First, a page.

Alabama Gaming Bills Set For Conference Committee

April 10, 2024
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Gaming legislation in Alabama is set to head to what could be a contentious conference committee after vastly different bills were approved by the state’s two legislative chambers.
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Gaming legislation in Alabama is set to head to what could be a contentious conference committee after vastly different bills were approved by the state’s two legislative chambers.

House Bills 151 and 152 were approved by the House in February as a comprehensive gaming package that would amend the state’s constitution to permit competitively bid commercial casinos, sports betting, and the creation of a state lottery.

However, the Senate greatly scaled down the bills upon passing them in March, keeping the state lottery but removing the commercial casinos and sports-betting language, and instead turning seven existing gaming facilities into pari-mutuel licensees that can offer historical horseracing devices.

In both cases, the bill required three-fifths approval from both chambers as well as future support from Alabama voters, either during November’s general election or a special election held earlier in the year.

Last week, the House rejected the Senate’s changes, and sent the bill to be considered in a conference committee. 

Alabama Governor Kay Ivey and House Speaker Nathaniel Ledbetter are both supportive of the more comprehensive plan, which has been presented as a way to cap the amount of gaming in the state and gives officials a broader enforcement mechanism to shut down unregulated gaming operations.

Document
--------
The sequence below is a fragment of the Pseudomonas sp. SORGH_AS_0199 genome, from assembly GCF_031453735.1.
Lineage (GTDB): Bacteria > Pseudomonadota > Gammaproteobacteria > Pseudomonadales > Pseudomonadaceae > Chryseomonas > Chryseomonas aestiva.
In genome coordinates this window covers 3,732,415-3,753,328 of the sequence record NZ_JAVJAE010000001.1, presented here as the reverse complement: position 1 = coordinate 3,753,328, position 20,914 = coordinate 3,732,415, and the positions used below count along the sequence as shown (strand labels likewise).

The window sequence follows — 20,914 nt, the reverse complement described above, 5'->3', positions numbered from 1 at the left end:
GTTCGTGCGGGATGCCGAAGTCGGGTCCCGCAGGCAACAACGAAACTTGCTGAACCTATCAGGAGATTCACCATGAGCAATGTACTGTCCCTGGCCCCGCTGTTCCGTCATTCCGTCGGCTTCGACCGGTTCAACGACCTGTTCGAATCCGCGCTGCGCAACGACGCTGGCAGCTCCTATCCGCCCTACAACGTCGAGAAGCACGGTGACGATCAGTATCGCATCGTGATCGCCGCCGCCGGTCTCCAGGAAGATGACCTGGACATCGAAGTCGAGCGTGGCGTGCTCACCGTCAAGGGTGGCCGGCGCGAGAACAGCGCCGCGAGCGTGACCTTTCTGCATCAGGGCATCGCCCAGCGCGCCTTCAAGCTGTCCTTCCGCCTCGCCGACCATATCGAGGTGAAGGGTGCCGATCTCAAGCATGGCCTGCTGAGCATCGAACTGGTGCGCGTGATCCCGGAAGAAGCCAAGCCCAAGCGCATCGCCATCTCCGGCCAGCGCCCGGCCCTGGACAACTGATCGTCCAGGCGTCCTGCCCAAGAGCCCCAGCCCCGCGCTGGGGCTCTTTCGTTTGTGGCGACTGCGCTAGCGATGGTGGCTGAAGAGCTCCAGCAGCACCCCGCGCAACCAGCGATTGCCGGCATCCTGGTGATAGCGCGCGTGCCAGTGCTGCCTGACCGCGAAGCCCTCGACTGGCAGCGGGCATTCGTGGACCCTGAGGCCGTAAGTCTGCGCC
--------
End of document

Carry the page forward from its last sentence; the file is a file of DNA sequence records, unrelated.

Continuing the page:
“If one thing has been made clear throughout this process, it’s that the people of Alabama want and deserve an opportunity to vote on this issue,” Ledbetter said in a statement. “I am hopeful that members of the House and Senate are successful in finding a compromise that positions them to do just that.”

House supporters have argued that the Senate bill also effectively awards licenses to existing facilities rather than allowing for new market entrants through a competitive bidding process that could also generate more revenue for the state.

“The House worked on this bill 14 months; I think the Senate worked on it three weeks,” Representative Andy Whitt, who chaired the House committee that crafted the bill, told local television station CBS 42. “Therein lies the problem; the Senate has had very little conversation with members of the House regarding this issue, so hopefully we can find some common ground.”

The Senate has been less enthused about the gaming package, narrowly passing the stripped-down package, and Senator Greg Albritton, who carried the bills in the Senate, has maintained throughout the process that the votes are not there in the Senate for the more expansive plan or for sports betting.

The Senate has yet to appoint conferees to the committee. The panel likely has several weeks to reach a compromise, as the legislature has ten remaining “legislative days” where the full chambers are in session. If the committee reaches a compromise, both chambers will have to once again approve it with a three-fifths majority.

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